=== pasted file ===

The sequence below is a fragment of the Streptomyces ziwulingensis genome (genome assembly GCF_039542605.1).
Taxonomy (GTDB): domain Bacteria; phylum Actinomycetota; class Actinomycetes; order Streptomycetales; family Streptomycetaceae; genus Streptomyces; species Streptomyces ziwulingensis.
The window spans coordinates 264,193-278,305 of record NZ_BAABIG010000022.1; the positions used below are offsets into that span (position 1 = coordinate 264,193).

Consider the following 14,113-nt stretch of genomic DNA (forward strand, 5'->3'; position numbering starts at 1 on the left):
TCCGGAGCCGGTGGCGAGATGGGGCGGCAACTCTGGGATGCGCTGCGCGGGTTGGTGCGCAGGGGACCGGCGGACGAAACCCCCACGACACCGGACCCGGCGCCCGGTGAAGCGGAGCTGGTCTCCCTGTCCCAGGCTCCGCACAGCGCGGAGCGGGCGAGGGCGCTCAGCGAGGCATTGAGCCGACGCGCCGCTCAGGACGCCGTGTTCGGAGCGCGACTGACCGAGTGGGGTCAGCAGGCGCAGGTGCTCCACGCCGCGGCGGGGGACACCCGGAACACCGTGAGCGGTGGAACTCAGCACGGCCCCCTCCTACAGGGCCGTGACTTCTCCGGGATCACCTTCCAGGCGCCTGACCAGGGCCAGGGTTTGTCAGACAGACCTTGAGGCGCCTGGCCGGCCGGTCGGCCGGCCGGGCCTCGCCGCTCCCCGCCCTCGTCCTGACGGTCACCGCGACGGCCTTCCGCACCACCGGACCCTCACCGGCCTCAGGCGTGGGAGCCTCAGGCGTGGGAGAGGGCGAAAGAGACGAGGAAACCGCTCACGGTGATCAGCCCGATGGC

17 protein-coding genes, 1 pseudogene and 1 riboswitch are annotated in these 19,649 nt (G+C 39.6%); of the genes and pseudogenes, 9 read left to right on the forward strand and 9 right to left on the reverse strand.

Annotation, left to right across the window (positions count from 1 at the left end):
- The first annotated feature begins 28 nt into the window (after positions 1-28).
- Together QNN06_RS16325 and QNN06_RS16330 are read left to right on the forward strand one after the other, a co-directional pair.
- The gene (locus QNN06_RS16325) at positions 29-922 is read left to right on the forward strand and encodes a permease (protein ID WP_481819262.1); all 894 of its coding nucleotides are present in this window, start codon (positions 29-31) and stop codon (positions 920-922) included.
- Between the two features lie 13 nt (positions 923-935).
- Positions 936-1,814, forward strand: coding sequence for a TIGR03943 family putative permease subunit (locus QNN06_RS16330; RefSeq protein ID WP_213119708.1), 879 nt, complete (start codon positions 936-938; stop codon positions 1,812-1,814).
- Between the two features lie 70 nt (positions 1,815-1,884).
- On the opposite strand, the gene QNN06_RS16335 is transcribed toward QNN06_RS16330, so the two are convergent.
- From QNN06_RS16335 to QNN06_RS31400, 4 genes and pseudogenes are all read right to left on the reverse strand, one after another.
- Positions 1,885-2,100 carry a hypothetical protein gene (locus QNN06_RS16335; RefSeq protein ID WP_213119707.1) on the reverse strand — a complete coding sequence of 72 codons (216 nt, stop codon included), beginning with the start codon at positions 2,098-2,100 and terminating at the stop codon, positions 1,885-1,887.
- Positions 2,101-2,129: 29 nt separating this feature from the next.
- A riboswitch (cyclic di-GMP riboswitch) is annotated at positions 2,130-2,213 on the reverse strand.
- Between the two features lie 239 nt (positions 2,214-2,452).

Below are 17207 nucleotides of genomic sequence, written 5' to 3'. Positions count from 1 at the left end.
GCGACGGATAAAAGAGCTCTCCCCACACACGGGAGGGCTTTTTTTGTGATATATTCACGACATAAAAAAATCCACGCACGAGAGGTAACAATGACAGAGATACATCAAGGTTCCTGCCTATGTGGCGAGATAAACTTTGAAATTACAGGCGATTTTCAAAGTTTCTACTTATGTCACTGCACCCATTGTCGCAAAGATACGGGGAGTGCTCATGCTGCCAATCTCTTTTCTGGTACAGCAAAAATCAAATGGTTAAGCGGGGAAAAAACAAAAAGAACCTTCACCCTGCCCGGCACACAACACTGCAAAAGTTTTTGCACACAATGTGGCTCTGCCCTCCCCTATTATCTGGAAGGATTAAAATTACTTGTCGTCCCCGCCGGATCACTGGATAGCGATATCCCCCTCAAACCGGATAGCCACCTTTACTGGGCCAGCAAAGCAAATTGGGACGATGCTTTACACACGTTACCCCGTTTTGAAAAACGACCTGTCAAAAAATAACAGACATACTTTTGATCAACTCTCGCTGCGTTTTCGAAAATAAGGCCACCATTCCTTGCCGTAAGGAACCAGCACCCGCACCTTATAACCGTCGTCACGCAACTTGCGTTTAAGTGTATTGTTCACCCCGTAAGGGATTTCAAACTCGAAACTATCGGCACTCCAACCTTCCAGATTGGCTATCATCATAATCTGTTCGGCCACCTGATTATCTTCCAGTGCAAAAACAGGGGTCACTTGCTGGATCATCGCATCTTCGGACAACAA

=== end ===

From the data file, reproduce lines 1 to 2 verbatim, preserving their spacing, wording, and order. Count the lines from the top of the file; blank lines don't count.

The sequence below is a fragment of the Streptomyces ziwulingensis genome (genome assembly GCF_039542605.1).
Taxonomy (GTDB): domain Bacteria; phylum Actinomycetota; class Actinomycetes; order Streptomycetales; family Streptomycetaceae; genus Streptomyces; species Streptomyces ziwulingensis.